Wow John, I’m looking at this list of recent tardies and note that this is a recent set of occurrences given that you have worked for us for _____ years and this seems to be new. Is there something going on that we can help you with to help you get to work on time? (Listen carefully for legally protected issues which vary based on jurisdictions and whether you are public or private sector employers.) If you hear something related to medical issues, child care, family trauma or turmoil, be sensitive in asking questions to elicit what the employee needs to change that circumstance or to accommodate it. Asking what you can do doesn’t mean that you are committing to do what is asked, it is simply engaging the person in an interactive process to try to solve a problem. Make sure that you keep your focus and gently but firmly hold the employee accountable to find a solution where they need to be responsible for the solution. If they bring up a statutorily protected condition that requires a workplace accommodation, you need to gather as much information as possible before deciding. If such a request is made don’t agree to or reject the request in the meeting. Take the time to consider your options seriously.
Two questions to be sure to ask: (1) What can you do to make sure that you will not be tardy again? and (2) Will you commit to doing that knowing that if you are tardy again. absent a legitimate reason, we will likely have to terminate your employment? Don’t let them weasel, get firm answers to both questions.
Follow Up Note
Thank you for meeting with me and _______ on ________(Date) to share your plan with us on what you are committed to doing to avoid being tardy to work again. You shared with us (detail his plan as he committed it to you).
I believe in you and believe you have developed a workable plan. It is important that you do your best and commit to your plan, because as we discussed in the meeting another tardy in the next twelve months will likely result in your being terminated. I have included a copy of our policy on attendance for you to review again. It would be unfortunate to have worked so hard to improve and then fall short. I am pulling for you; however, if you fail, I will have no choice but to move forward with finding a person who can be here on time for our (work/customers).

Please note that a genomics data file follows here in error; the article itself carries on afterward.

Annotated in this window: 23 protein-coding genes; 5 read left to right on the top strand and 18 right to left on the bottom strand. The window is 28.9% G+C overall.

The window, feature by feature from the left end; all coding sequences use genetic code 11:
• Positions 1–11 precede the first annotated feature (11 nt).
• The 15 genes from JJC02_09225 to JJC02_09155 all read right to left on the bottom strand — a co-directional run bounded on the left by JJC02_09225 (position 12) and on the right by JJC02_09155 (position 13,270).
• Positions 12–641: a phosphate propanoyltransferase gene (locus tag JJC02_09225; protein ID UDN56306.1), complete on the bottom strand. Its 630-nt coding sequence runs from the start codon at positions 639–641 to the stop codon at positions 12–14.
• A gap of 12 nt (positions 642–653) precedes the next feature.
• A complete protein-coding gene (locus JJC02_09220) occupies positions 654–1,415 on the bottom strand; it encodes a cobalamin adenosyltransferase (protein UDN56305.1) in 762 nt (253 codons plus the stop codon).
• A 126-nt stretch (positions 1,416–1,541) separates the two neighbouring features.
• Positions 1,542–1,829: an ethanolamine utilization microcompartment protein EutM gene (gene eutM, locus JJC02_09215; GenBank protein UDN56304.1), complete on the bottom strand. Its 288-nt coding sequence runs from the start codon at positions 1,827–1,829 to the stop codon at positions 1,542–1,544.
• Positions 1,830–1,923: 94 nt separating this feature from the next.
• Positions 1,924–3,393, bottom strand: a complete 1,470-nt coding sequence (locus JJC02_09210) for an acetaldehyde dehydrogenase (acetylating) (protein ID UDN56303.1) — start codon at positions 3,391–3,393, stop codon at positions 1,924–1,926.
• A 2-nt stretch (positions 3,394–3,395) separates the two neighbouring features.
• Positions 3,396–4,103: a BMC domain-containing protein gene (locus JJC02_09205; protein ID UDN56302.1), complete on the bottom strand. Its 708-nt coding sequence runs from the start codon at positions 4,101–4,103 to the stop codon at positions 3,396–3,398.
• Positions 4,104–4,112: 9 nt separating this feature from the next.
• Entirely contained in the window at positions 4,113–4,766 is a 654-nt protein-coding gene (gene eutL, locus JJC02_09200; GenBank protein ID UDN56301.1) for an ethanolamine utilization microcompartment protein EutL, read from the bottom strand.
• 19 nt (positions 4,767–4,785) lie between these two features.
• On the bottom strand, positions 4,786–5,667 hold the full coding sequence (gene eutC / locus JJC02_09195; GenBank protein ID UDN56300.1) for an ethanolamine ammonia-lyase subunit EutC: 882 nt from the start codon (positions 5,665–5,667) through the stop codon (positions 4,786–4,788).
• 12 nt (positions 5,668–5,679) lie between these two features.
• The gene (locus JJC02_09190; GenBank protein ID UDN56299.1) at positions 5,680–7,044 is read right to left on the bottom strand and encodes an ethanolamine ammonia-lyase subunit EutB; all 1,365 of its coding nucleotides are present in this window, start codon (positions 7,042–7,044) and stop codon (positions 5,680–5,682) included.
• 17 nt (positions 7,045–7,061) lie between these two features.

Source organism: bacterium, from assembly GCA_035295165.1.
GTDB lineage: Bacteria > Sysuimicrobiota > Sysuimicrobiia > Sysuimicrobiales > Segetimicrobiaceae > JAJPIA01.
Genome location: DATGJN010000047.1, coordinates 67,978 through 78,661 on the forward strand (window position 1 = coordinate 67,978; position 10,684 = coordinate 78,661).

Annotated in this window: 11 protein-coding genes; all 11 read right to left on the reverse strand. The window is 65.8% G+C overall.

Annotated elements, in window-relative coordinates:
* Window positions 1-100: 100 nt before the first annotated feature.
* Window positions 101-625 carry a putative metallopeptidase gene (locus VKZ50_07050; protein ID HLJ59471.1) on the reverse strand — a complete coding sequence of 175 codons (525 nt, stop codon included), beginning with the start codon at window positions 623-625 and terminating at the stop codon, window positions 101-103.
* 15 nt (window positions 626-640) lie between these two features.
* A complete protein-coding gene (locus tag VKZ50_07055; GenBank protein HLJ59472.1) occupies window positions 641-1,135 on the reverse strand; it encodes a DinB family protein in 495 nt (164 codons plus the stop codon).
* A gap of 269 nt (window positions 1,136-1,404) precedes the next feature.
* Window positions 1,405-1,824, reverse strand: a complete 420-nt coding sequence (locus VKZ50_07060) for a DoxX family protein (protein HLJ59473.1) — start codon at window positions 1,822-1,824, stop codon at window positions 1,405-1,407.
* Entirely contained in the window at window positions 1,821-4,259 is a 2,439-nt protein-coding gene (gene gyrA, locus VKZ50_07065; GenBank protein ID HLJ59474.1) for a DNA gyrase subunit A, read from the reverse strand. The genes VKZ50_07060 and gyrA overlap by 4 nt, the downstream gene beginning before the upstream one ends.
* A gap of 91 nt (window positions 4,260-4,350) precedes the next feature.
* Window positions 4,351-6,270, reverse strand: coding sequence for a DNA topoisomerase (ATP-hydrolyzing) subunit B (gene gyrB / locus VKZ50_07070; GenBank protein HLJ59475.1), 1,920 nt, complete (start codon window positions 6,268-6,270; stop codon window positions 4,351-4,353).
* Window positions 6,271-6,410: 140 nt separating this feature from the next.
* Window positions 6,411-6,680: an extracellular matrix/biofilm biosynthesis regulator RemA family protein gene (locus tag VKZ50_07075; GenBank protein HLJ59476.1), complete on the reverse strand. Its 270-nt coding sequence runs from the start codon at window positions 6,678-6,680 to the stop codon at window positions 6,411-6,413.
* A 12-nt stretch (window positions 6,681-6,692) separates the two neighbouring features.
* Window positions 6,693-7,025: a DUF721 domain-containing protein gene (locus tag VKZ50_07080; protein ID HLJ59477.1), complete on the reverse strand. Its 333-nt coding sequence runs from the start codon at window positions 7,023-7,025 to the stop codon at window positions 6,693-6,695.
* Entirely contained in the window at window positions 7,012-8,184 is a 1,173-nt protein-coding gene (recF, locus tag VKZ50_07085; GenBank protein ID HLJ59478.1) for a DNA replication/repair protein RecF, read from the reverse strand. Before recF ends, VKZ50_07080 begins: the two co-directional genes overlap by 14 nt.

Avoiding Litigation Strategies: Play nice while holding a person accountable for their actions.
Each of the above strategies holds the employee accountable for their conduct and documents each event or violation of workplace rules. The supervisor’s demeanor in holding the employee accountable by emphasizing the importance of the work and customers and their concern about the welfare of the employee who isn’t at their station when work begins, humanizes the difficult task of holding employees accountable. Using this process in my years as a Human Resources Director and manager proved to be very successful. Often times it resulted in the employee thanking me for giving them the opportunity to correct their behavior and an admission that they had failed. I have actually had employees thank me for trying to help them when I was firing them.
It is important that you keep your eyes and ears open and listen for any excuse given by an employee that may indicate a protected leave or protected condition. If an employee is hinting about these areas as an excuse you want to flush it out in the open. For example, “I was late this morning because I am the sole source of care for my wife who is (insert serious medical condition).” Make sure to show empathy and then provide the employee with necessary Family Medical Leave paperwork if you are a covered employer. Cover your bases and demonstrate your sincere interest in attempting to help the employee resolve their problem with your help.
These are some examples of dealing with tardy employees. In the private sector if you do not have a labor contract in both Oregon and California, which are at-will employment states, you can terminate an employee for any reason or no reason, just not an illegal reason. The majority of terminated employees who sue do so because of how the employer made them feel, rather than if they have a case. Save yourself some trouble, take your time, play nice and document what and why you are doing what you are doing. If you are in the public sector you likely have employees that are entitled to due process and just cause (Look for future articles on these two topics), so your trail of paperwork is even more important. If you have a collective bargaining agreement you will need to review the discipline discharge provisions. In some cases the notes referred to above may be considered by the union representative to be disciplinary in nature. You will need to be aware of your contract language. Further, in many public sector situations any evidence for discipline or discharge has to be incorporated into the employee’s personnel file before it can be used as evidence in a termination. Check out your contract and or talk with your contract specialist. You need to know the requirements of your particular situation.